In as little as three decades time, the United Nations estimates that 9.7 billion people will inhabit the planet. This rapid expansion of the global population will change many aspects of life around the world, particularly the ways we live, work, and eat.
The Food and Agricultural Organisation of the United Nations forecasts that worldwide food production will need to increase by at least 70 per cent in order to adequately feed the projected global population of 2050. A great challenge to achieving the industrial output necessary to feed 9.7 billion is the question of how to balance the shrinking availability of resources with heightened consumer expectations.
If food products are to remain safe, nutritious, affordable, and plentiful in the face of massive population growth, the global food industry must continue to adopt innovative solutions.
But with formidable demographic and environmental changes on the horizon, the present state of industrial food manufacturing will be insufficient to maintain current levels of diversity, quality, and availability in food products by 2050. Furthermore, rapid population growth will place tremendous stress on the natural resources needed for bountiful food production. In turn, the technology that has driven productivity growth in the food industry up until this point must continue to evolve and rise to these new challenges.
diverse sectors of the global food supply chain, automation is already helping
to make great improvements in terms of efficiency and sustainability. From
agriculture to processing to packaging, smart systems are processing huge
volumes of data in real time in order to make better use of available resources
and achieve ideal results.
Within the food manufacturing sector, ramping up output requires tightening controls on food safety and product quality. Automated inspection technology is making it possible to increase global food production without compromising on the safety or quality of food products. Computerised food inspection machines, ranging from optical sensors to metal detectors to x-rays, can be programmed with information about product characteristics and processing conditions in order to perform with incredible accuracy.
By implementing a sophisticated network of automated inspection equipment at key junctures in the production process, contaminants and defects can be identified and removed immediately and reliably. Automated inspection technology also makes it possible to detect contaminants early, thus reducing the food waste caused by product recalls and cross-contamination.
Globalised trade is only forecasted to increase alongside the world population. This means that any defective food products entering the market can have widespread and disastrous consequences for public health and corporate trust.
In the coming decades, food manufacturers will need to practise extreme diligence to ensure that their upstream and downstream partners are operating with integrity and complying with food safety protocol.
Robust inspection technology is key in this endeavour, as it can help manufacturers and international regulatory bodies trace contaminants directly to their source. In this way, advanced food safety equipment will have a crucial role to play in promoting transparency in the food industry and keeping the public informed about threats of contamination.
Technological advancements such as these are necessary in the pursuit to feed the world population of 2050. But beyond simply supplying the world with enough calories, food industry productivity will need to improve even further if products are to adequately address changing consumer expectations. The world of 2050 will not only be more multicultural than ever before, it will also be more concerned with issues of health, ethics, and sustainability.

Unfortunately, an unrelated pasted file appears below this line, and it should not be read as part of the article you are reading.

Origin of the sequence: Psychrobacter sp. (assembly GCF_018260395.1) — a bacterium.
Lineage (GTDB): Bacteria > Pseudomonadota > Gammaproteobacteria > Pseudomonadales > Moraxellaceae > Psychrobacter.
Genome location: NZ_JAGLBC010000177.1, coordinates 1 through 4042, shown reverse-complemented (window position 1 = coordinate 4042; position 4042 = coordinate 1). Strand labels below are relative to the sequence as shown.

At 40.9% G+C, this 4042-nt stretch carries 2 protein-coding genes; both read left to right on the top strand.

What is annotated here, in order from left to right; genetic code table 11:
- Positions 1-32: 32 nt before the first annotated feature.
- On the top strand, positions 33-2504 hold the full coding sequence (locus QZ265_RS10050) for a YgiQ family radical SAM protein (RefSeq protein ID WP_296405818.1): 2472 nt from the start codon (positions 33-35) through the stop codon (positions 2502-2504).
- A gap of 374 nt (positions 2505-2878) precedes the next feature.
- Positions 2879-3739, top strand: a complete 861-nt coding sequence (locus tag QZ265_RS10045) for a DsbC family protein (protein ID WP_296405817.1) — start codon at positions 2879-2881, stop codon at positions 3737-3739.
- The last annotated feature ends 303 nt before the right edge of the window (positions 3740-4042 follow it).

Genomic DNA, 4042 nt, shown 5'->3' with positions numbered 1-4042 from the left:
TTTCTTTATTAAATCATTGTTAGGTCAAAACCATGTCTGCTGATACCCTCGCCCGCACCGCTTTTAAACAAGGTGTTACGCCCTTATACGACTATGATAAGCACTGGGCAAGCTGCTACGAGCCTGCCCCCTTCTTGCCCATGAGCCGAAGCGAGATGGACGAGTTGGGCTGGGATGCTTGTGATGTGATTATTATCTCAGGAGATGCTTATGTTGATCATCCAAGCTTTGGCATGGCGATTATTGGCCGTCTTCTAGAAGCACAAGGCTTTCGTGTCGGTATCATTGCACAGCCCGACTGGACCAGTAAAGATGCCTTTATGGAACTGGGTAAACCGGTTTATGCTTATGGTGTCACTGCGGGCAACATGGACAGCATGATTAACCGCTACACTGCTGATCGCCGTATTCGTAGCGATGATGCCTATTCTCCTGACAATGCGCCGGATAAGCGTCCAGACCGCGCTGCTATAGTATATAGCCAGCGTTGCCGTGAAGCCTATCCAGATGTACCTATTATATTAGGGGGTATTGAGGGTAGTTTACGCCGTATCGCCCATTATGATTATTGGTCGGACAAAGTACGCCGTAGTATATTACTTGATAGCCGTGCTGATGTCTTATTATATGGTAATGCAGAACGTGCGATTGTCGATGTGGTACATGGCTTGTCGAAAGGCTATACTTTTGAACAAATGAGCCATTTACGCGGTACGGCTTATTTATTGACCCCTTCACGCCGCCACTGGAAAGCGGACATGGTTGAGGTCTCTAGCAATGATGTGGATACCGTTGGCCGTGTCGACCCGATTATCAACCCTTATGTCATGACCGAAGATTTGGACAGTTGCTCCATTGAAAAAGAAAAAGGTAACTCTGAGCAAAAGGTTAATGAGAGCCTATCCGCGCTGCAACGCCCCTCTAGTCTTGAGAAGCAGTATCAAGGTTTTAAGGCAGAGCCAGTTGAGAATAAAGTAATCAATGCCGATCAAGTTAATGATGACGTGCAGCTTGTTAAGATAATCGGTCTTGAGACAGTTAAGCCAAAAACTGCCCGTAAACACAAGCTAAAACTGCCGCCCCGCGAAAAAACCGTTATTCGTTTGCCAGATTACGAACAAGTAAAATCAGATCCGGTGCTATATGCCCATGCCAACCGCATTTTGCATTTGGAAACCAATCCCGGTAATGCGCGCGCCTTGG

Mass migration and demographic change are causing urban areas to grow and become increasingly diverse. As cities around the globe become more multi-ethnic with each passing year, new markets emerge alongside new challenges. In order to meet the needs of growing populations with varied dietary preferences and restrictions, food industry companies will need to tailor their manufacturing practices and expand their product portfolios to suit diverse tastes and religious affiliations, even in formerly homogenous markets.
Furthermore, living in a world populated with 9.7 billion others will inevitably lead to shifts in the way that everyday people think about resources, health, and the products they consume. Dramatic changes in consumer attitudes are already apparent and influencing the market in meaningful ways. A 2019 survey of consumers in Europe, Asia, and North America revealed that 49 and 37 per cent of those surveyed cited health and environmental impact, respectively, as major considerations when making purchases.
growing world population will have an indelible impact on global supply chains,
international economies, and cultural dimensions of societies worldwide – all
of which will shape the future of the food industry. In order to produce enough
food to both feed the world in 2050 and address an evolving consumer culture, the
global food industry will need to adopt innovative technologies and controls across
all sectors. Such advancements are crucial to achieving the necessary output
without compromising on public health, environmental impact, or consumer
For more than 40 years, Sesotec has been a market leader in the field of contaminant removal and sorting technology. We develop both standardised and customised food safety solutions for food and beverage manufacturers around the world.
Metal detectors are an important component of a functioning food safety concept. You already have a metal detector in use? Then read our 5 tips to ensure the optimum performance of your metal detector over the long term.